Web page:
OIL PRICES PLUMMETING: Russia - most likely to enter recession in 2015

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As the oil price had fallen below the USD 80 threshold and then below USD 60 and the ‘war’ on the market seems to be just at the beginning, Russia has become one of the main victims. The latest evolutions of the oil market are not part of the US and EU sanctions against Moscow for the annexation of Crimea and its role in eastern Ukraine, but play the part in a most consistent way. The ruble fell by more than 45 percent, while the foreign capital leaving the Russian Federation was expected to reach no less than USD 125bn in 2014, according to the Russian minister of economy Alexey Ulyukayev. For 2015, expectations peak to USD 90bn. On the other hand, the estimated costs of sanctions and falling oil prices to Russia are of USD 140bn a year, Russian Finance Minister Anton Siluanov said.

For Urals crude price less than USD 80 per barrel, Russia is to enter recession. From June to December the oil price has fallen by 40 percent and OPEC agreed by the end of November 2014 to maintain the level of production. As half of Russia’s budgetary incomes come from oil and natural gas exports, there’s no surprise. Rumours have become more and more real as even officials admit there is a chance of 75 percent that Russia enters recession in the following 12 months.

The European Council in December 2014 adopted new sanctions against Crimea, targeting Russian Black Sea oil and gas exploration and tourism. Similar sanctions were envisaged by the US and Canada. The Russian central bank double overnight the reference interest rate to no avail, as the ruble continued to fall, leaving Russians in disarray. The Russian central bank has cut the perspective of economic growth to zero percent for 2015, while inflation is expected to remain high. The inflation rate peaked to 9 percent in Q4 2014 and is expected to reach 9.3 percent in Q1 2015. But forecasts are changing rapidly. In this context, the Russian economy ministry issued its forecast at the beginning of December, pointing to 0.8 percent negative growth of GDP in 2015. In his state of the nation speech at the beginning of December, Russian President Vladimir Putin has warned Russians of hard times ahead. By offering ‘full amnesty’ for the capital returning to Russia, he indirectly confirmed the Russian economy’s poor shape and its need to financing and capital influx. Putin also proposed a four-year freeze on tax rates. Western nations want to chain ‘the Russian bear,’ pull out its teeth and ultimately have it stuffed, Russian President Vladimir Putin warned. He said anti-Russian sanctions are the cost of being an independent nation.

It’s all in the oil price?

There’s much talk about a so-called war between the US and Saudi Arabia on the international oil market, involving OPEC countries, market shares, shale gas exploitations, etc. On the other hand, one should not forget the Saudi Arabia is a strategic partner of the US and military cooperation is enhanced by partnerships. Analysts say the oil war is only a smoke screen for hitting countries like Iran, Venezuela and mainly Russia, whose revenues are based on oil and are also under the sanctions’ strain. Oil-rich Gulf states have vowed not to cut crude production, blaming speculators and producers outside the OPEC group for tumbling prices. Saudi Arabia’s Oil Minister Ali al-Naimi said “the spread of misleading information and speculation” had contributed to the 40% price fall. Yet, only few were convinced by his speech.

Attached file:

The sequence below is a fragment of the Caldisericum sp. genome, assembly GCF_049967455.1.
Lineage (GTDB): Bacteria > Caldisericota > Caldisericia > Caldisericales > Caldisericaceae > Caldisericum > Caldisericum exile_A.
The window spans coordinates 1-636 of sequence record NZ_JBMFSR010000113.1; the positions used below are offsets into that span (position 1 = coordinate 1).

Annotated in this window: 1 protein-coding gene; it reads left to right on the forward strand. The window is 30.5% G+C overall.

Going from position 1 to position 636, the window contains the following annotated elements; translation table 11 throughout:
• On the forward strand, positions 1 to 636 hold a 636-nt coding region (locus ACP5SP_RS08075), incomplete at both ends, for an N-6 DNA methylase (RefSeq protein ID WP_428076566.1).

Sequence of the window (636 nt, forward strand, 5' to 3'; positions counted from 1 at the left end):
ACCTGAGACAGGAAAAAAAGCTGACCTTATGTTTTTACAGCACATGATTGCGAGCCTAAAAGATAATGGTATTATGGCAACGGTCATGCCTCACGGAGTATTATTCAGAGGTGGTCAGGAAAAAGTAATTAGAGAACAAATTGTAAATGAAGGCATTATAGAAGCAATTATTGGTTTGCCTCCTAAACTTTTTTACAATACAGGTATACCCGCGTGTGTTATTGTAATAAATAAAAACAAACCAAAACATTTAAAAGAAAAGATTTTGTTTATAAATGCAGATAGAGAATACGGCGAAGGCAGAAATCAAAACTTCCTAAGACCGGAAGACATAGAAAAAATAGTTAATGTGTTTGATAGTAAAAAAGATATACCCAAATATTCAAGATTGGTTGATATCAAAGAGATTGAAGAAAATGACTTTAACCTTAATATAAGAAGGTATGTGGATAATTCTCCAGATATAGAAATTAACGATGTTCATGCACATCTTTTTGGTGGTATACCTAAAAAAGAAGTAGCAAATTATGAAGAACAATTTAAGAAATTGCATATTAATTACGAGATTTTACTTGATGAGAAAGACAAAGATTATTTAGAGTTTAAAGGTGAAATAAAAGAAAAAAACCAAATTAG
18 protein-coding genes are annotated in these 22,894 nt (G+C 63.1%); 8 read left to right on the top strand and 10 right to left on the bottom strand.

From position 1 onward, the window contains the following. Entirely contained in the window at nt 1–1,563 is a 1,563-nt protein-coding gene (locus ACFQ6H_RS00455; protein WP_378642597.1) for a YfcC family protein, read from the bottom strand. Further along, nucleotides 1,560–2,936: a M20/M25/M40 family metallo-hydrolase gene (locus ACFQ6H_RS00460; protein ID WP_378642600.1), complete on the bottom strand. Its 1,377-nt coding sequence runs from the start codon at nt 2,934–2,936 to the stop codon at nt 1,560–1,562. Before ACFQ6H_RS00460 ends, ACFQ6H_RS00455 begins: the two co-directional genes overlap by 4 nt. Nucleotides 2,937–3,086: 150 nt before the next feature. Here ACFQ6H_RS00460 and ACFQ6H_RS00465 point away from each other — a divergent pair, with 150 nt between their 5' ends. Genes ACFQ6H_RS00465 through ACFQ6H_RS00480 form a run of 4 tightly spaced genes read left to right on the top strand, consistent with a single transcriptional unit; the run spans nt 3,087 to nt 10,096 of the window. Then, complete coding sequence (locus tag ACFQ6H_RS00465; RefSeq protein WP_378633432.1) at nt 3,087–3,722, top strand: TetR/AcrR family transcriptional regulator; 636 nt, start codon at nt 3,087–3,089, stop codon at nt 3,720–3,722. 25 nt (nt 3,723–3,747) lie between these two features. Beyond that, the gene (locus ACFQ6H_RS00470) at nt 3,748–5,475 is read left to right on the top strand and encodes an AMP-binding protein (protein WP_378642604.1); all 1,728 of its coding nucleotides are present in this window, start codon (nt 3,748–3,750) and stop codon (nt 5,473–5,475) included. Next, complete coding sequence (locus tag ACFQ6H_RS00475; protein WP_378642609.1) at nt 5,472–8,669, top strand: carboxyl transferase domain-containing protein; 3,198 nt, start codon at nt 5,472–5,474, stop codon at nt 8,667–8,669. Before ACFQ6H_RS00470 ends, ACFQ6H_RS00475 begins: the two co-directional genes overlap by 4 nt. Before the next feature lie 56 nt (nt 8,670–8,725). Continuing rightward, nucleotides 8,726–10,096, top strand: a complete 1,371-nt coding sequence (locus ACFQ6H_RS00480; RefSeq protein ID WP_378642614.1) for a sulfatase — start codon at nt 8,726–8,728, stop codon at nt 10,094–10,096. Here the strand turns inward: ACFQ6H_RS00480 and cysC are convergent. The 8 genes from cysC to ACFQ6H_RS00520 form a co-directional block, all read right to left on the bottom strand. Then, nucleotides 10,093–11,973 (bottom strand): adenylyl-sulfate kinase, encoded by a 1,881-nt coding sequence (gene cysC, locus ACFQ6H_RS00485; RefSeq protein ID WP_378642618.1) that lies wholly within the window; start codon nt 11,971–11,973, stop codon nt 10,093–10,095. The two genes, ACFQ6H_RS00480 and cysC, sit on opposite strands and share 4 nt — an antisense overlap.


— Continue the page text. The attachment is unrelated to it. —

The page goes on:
The former vice-governor of the Russian central bank Oleg Vyugin, now head of the MDM Bank board, is convinced the US and Saudi Arabia conspired to bring oil prices to USD 70 levels. “The US are about to get the edge on the market and have warned Saudi Arabia they’d better change their price policy to keep their market share. According to Vyugin in this way the Saudis would keep their market share, while the US is bound to promote its political agenda.

The perspective of recession for Russia is enhanced by the sanctions, the Rosneft, Gazprom Neft and Transneft lack of access to international financing. Furthermore, Exxon has given up exploration with Rosneft in the Arctic area, Shell Oil has given up the cooperation with Gazprom Neft, while Total the one with Lukoil. According to Moscow Times, the main issue is related to budgetary revenues and it seems the Russian state is beginning to fight its own companies for scarce resources. On the other hand, international analysts say US companies could better manage a low oil price than the OPEC countries and Russia, as the others need revenues to balance their budgets.

On the background of falling prices, turmoil is getting on the Russia companies on the domestic plane. At the beginning of November 2014 three of Russia’s largest oil companies were being investigated on suspicion that they colluded to push up domestic fuel prices, the Federal Anti-Monopoly Service revealed. State-owned oil giant Rosneft and privately owned oil companies Bashneft and Lukoil allegedly worked together to manipulate fuel prices on St. Petersburg’s commodities exchange. “This situation was one of the reasons for the rise in prices in the retail segment of the oil products market,” said Federal Anti-Monopoly Service official Dmitry Makhonin. The cost of gasoline in Russia has risen by up to 10 percent this year, above the level of inflation.

Some wonder when social unrest will start in Russia. Others say President Putin’s days are numbered. What’s certain is that hard days are coming for Moscow.

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December/January 2015

June 2017